A man walks past an affordable housing complex, being constructed in Charlottetown’s Hillsborough Park area, on Saturday, February 29, 2020. Seven provinces have signed on to a federal rent assistance program created as part of the national housing strategy, three more than the Liberals have announced, newly released documents show. THE CANADIAN PRESS/Andrew Vaughan

A man walks past an affordable housing complex, being constructed in Charlottetown’s Hillsborough Park area, on Saturday, February 29, 2020. Seven provinces have signed on to a federal rent assistance program created as part of the national housing strategy, three more than the Liberals have announced, newly released documents show. THE CANADIAN PRESS/Andrew Vaughan

More provinces sign up for rent benefit as Liberals set up promised housing council

Indigenous housing providers are pushing for the government to finally unveil a plan

Seven provinces have signed on to a federal rent assistance program created as part of the national housing strategy, newly released documents show.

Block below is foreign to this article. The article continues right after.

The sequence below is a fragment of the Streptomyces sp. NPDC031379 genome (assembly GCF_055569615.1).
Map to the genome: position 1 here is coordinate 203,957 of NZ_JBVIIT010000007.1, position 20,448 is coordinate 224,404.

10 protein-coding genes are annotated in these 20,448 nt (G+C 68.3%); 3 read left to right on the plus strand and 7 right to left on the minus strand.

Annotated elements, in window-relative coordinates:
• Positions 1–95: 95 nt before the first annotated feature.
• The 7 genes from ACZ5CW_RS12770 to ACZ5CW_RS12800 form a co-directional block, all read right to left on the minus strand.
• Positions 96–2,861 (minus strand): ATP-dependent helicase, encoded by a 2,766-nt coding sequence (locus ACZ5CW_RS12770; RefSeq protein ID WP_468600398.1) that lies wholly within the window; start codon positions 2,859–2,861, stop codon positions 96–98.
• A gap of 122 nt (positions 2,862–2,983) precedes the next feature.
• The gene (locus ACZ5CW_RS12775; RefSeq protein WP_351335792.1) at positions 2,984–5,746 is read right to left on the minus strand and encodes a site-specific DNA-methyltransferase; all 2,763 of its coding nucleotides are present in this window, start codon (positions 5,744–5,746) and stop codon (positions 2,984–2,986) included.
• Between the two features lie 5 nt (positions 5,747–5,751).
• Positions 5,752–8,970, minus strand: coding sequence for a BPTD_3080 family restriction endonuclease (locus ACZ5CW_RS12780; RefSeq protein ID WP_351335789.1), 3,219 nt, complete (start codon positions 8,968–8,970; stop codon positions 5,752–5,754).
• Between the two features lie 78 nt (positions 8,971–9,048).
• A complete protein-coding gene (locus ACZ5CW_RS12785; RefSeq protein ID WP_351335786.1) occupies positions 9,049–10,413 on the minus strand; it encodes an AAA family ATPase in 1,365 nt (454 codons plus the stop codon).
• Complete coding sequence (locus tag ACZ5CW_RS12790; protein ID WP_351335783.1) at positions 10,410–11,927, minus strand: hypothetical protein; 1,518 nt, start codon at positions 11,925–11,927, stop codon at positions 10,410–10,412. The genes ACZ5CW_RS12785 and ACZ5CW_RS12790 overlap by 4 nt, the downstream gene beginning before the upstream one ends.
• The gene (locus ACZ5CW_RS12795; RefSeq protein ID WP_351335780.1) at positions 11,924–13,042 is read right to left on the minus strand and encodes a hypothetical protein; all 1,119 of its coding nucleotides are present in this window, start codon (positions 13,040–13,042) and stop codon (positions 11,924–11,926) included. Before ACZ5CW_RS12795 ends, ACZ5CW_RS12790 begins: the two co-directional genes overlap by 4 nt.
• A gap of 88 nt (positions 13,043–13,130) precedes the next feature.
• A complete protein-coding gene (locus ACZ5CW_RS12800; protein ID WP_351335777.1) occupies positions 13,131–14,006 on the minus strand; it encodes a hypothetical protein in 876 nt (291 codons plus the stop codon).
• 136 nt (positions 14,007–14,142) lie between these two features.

So far, the Liberals have only announced deals with four provinces to deliver the Canada Housing Benefit to vulnerable renters, such as low-income families, Indigenous people, veterans and newcomers.

Money is already flowing to Ontario, Nova Scotia, Saskatchewan and British Columbia but documents tabled in the House of Commons last week show three more unnamed provinces have signed up for cash.

The jointly funded federal-provincial housing benefit is tied to an individual, rather than a subsidized unit that someone could lose when they move to a different dwelling.

The government says the dollar amounts and the names of the three added provinces will eventually be revealed in official announcements that have been delayed because of the pandemic.